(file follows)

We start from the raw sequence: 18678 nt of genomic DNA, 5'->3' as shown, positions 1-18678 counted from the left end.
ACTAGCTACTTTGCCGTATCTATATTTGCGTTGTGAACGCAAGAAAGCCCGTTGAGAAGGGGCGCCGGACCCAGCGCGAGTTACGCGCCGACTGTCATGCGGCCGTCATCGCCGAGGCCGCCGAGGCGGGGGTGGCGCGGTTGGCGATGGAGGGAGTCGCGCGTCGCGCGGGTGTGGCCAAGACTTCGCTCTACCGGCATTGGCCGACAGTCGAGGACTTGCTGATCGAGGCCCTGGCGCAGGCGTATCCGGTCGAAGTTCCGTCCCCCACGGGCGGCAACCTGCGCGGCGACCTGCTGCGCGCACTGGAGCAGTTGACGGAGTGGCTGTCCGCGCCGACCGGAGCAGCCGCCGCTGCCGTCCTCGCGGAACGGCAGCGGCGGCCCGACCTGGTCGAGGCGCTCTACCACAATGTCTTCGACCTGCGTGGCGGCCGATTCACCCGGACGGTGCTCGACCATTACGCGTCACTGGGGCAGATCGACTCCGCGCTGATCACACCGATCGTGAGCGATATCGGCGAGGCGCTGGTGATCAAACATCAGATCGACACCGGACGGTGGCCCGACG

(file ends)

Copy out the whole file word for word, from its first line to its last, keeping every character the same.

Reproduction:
We start from the raw sequence: 18678 nt of genomic DNA, 5'->3' as shown, positions 1-18678 counted from the left end.
ACTAGCTACTTTGCCGTATCTATATTTGCGTTGTGAACGCAAGAAAGCCCGTTGAGAAGGGGCGCCGGACCCAGCGCGAGTTACGCGCCGACTGTCATGCGGCCGTCATCGCCGAGGCCGCCGAGGCGGGGGTGGCGCGGTTGGCGATGGAGGGAGTCGCGCGTCGCGCGGGTGTGGCCAAGACTTCGCTCTACCGGCATTGGCCGACAGTCGAGGACTTGCTGATCGAGGCCCTGGCGCAGGCGTATCCGGTCGAAGTTCCGTCCCCCACGGGCGGCAACCTGCGCGGCGACCTGCTGCGCGCACTGGAGCAGTTGACGGAGTGGCTGTCCGCGCCGACCGGAGCAGCCGCCGCTGCCGTCCTCGCGGAACGGCAGCGGCGGCCCGACCTGGTCGAGGCGCTCTACCACAATGTCTTCGACCTGCGTGGCGGCCGATTCACCCGGACGGTGCTCGACCATTACGCGTCACTGGGGCAGATCGACTCCGCGCTGATCACACCGATCGTGAGCGATATCGGCGAGGCGCTGGTGATCAAACATCAGATCGACACCGGACGGTGGCCCGACG